Yum Cha - The Experience Of Eating Dim Sum


Is there a difference between 'Dim Sim' and 'Dim Sum'?

A 'Dim Sim' is traditionally made with pork and cabbage wrapped in a delicate, pastry skin. It is lightly seasoned and delivers a delicious meaty crunch with each bite. 'Dim Sum' is an umbrella term and refers to a whole range of small dishes and parcels served at Yum Cha. Dim sum is a traditional Chinese meal made up of small plates of dumplings and other snack dishes and is usually accompanied by tea. Similar to the way that the Spanish eat tapas, the dishes are shared among family and friends. Typically, dim sum is consumed during brunch hours, late morning to early afternoon.

Yum Cha - The Experience Of Eating Dim Sum

A Brief History

Nowadays, dim sum is eaten all over China and the world, but the dishes are believed to have originated in the southern China’s Guangdong region before eventually making their way to Hong Kong. According to Lucky Peach food magazine, Cantonese dim sum culture began in tearooms in the latter half of the 19th century in the port city of Guangzhou, the capital of Guangdong, after opium dens were banned throughout the country. Silk Road travellers and traders would take breaks in tea houses for a dim sum meal. As they continued to travel, the practice continued to spread and gained popularity throughout the region, especially in Hong Kong. Nowadays, dim sum can include dishes and traditions adopted from other parts of China. But by and large, the culinary form remains the same as ever.

Etiquette & Ordering

How do you order dim sum? First pick a tea, as it will be a central part of the meal (dim sum did originate in tea houses after all). If you want to follow traditional etiquette, the person closest to the teapot should pour tea for their guests first before pouring his or her own cup. Is your pot running low on water? Take the lid off and rest it on top or on the side of the teapot. This is a common signal to waiters that you need a refill.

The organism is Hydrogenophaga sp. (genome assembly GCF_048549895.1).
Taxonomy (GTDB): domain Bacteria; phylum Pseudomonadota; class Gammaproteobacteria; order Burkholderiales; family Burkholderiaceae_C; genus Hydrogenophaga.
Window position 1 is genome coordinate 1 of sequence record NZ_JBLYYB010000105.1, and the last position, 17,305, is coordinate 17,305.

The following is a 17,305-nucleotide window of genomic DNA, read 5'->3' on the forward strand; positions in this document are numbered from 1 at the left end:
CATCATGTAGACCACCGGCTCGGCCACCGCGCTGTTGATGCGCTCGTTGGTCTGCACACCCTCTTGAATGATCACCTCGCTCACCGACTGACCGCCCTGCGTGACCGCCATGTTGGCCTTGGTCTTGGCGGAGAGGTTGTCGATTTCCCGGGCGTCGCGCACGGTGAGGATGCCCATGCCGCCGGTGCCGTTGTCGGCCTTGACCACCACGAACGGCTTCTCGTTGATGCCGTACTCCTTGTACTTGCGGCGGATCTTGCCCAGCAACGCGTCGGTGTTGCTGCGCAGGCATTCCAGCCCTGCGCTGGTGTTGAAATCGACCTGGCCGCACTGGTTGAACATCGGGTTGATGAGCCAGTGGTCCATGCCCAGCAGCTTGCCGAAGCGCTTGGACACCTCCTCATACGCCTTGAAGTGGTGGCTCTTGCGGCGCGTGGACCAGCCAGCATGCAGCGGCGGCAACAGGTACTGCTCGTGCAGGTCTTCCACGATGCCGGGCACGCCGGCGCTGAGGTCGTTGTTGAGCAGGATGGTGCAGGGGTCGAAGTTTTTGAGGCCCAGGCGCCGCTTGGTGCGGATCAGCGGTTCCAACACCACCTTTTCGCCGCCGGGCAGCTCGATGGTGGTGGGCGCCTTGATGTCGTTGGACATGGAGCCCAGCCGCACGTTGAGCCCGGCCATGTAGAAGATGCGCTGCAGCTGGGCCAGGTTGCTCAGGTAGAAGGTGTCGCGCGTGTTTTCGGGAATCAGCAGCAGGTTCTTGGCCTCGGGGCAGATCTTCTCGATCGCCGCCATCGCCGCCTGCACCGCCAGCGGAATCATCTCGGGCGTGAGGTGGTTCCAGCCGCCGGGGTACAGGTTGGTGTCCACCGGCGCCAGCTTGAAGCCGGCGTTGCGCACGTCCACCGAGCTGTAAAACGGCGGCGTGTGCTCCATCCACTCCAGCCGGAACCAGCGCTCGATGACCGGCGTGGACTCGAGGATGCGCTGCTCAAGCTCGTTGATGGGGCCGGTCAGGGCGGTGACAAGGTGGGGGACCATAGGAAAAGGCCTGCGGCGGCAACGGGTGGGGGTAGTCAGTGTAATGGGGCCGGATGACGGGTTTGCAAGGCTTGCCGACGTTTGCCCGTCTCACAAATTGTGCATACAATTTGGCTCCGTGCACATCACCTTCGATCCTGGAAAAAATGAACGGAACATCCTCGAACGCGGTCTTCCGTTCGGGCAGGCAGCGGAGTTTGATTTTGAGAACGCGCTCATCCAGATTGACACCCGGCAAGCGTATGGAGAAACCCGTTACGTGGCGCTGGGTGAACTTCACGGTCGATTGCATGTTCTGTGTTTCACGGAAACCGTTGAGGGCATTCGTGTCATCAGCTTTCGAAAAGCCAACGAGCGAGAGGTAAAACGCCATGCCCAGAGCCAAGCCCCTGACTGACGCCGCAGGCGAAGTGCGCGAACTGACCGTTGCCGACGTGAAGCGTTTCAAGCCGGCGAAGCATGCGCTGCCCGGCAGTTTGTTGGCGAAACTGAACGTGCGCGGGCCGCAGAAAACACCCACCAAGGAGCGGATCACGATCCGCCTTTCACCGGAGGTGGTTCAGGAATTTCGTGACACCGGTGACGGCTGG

Ordering a meal at traditional dim sum restaurants is a fun and unique experience. Push carts roll out of kitchens filled with stacks of dumpling steamers and plates of fried food and weave through customer tables. From your table, flag down the trolley with the food you want as it goes by. Waiters will unload your choices from their cart and mark your menu card with what you’ve ordered. Another popular method used by modern dim sum restaurants is using a check list. Guests simply check off the dishes they want and wave their order in the air before handing it off to the waiter.

Hand signals are important. When you want to say thank you, tap your index finger and your middle finger together on the table twice. That represents a bow.

What to Order

Dim sum dishes include an assortment of seafood, meat, and vegetable dishes that are prepared in various ways: steamed, fried or baked. Here’s a list of some of the most popular dishes your local Yum Cha restaurant should serve.

  • Siu Mai - these are thin, open steamed dumplings usually filled with pork, prawn, or a combination of the two. Often a small amount of vegetables like bamboo shoots, black mushrooms, or water chestnuts are added. 
  • Har Gao - One of the most popular dishes at dim sum, these are chunks of prawn encased in a thin translucent dumpling wrapper and served in a bamboo steamer. 
  • Xiao-Long Bao - Commonly referred to as ‘soup dumplings,’ these delicate items are filled with hot broth and pork and are served in a bamboo steamer. Though these are originally from Shanghai, their national popularity has secured their status as a dim sum staple.
  • BBQ Pork Buns (Charsiu Bao) - These fluffy, bready white buns are stuffed with sticky, sweet barbecue pork.
  • Cheung Fun- Often labelled as rice noodle rolls, the (often) handmade, steamed rice noodles are rolled around ingredients such as prawns, vegetables or meat. They are best eaten with a last-minute drizzle of soy sauce.
  • Egg Tarts - Sweet and rich, these custard-filled flaky pastry tartlets originated in Macau.